Student advocacy at NC State is lacking in the eyes of many student activists, and they want to see a change. Leaders of many student organizations on campus have observed a lack of involvement and have shared their ideas on why the student body doesn’t seem to agitate for cultural and political change, as well as what students can do to stand up for their cause.
Political organizer Achaia Dent, a sophomore studying animal science, says that there is not enough support on campus for activist movements.
“I think that a lot of people are at passive support right now; we need them to be in active support,” Dent said. “I think a lot of people want to see change and don’t know how to go about it.”
The Muslim Student Association’s New Student Representative Sinthia Shabnam, a sophomore studying political science, has a different tone. She said that NC State encourages events that support diverse groups.
“Compared to other institutions, we’re definitely among the top,” Shabnam said. “We, as a school, especially through Student Government, encourage different types of events related to different types of people.”
Diversity Education for Our Peers to Thrive’s (DEPTH) Peer Educator Amani Manning, a senior studying political science, said that too many political events on campus are reactionary. He talked about the die-in that took place in Talley Student Union last September, which was a reaction to the death of Keith Lamont Scott, who police shot in Charlotte. He suggests that numbness toward issues like police killing black men is the reason such events are rare.
“Events like that need something tragic to happen to trigger it,” Manning said. “We all know people die every day, but it’s become so normalized that it’s not triggering anymore, and that’s really f------ sad.”
Co-officer of Students Advocating for Gender Equality Leah Block, a sophomore studying communication, said that NC State lacks a specific type of activism that is prevalent at other universities.
“There is a lack of radical, confrontational activism that is like, ‘these are our demands, this is what we want,’” Block said. “We see more of that kind of direct action at places like UNC, or App State or HBCUs in the state that are known for their direct actions.”
Block says that part of the reason more visible activism at NC State is uncommon is that it is frowned upon by students, no matter their political persuasion.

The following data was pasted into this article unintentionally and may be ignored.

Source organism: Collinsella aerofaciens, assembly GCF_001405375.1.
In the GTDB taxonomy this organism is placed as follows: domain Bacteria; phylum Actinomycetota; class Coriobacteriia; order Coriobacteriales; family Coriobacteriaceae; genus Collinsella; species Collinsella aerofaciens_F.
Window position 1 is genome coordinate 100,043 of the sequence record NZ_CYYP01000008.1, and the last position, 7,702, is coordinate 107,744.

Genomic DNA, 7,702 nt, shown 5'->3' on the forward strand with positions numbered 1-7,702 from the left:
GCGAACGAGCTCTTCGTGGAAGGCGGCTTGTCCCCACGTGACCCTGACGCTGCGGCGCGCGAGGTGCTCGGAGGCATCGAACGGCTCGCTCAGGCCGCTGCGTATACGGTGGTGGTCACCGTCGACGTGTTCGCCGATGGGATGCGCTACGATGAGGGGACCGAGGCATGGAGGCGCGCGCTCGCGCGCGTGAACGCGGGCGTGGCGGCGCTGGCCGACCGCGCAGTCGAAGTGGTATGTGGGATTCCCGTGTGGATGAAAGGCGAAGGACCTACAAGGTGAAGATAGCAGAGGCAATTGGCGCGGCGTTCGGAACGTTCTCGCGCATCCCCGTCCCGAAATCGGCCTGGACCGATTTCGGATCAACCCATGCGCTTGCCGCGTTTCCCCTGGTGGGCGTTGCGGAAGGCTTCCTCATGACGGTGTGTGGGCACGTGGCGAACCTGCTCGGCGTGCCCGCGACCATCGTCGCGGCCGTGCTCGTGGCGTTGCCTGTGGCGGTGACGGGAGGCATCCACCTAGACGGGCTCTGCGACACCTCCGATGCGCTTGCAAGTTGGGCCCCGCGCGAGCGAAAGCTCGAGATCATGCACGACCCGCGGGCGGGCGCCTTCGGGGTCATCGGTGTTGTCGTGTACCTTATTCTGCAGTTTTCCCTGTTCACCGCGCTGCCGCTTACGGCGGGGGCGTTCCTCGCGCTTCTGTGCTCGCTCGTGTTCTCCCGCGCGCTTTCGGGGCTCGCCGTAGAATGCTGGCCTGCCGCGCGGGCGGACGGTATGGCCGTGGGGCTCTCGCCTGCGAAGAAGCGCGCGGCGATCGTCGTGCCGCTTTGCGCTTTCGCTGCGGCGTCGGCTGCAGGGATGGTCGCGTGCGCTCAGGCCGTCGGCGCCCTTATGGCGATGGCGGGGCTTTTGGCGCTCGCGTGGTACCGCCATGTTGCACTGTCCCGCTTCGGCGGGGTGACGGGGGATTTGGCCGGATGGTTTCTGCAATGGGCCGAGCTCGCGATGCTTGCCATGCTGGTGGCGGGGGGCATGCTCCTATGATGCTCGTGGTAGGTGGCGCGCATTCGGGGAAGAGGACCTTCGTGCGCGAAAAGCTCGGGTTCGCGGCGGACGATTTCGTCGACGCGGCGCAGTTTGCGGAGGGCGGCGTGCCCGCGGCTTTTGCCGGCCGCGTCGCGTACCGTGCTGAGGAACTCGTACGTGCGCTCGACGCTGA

“Direct action on this campus is one of those things that is shown in a negative light,” Block said. “NC State stays very tame with its demonstrations because that’s what everyone can agree on.”
Manning agrees that the culture of NC State is not very friendly toward activist sentiments.
“I wouldn’t say this is the most activist-friendly of places,” Manning said. “And also, there’s a large population that just doesn’t want to hear it.”
Lauren Frey, treasurer for The Movement (an organization within the Women’s Center) and a senior studying environmental science, points out that NC State is not best known for its CHASS department, despite the great work it does, and believes this is relevant to the lack of activism.
She said that, despite activism being relevant in all disciplines, CHASS disciplines lend themselves more to nurturing activist attitudes.
“The people at this university who study humanities and social science are people who, because of that kind of academic thought, are more likely to realize that they have agency and can make a change,” Frey said. “Part of the lack of an activist culture at NC State is that we’re really heavy in STEM and CALS and these other colleges that aren’t necessarily as inclined to naturally be activist.”
Manning echoed these sentiments, and extends blame to the administration of the university for the lack of activism on campus.
“Our administration kind of makes it challenging,” Manning said. “We’re not a liberal arts school, by definition, so there are certain barriers and hurdles.”
Block agreed and said that the administration is slow to respond to certain events, such as the shooting of Scott that incited the die-in.
“I think the administration responds way too slowly to events that can have real psychological impacts on students,” Block said.
Shabnam said that this slow response is to be expected, speculating that the slowness of the administration’s responses comes from a desire to be organized.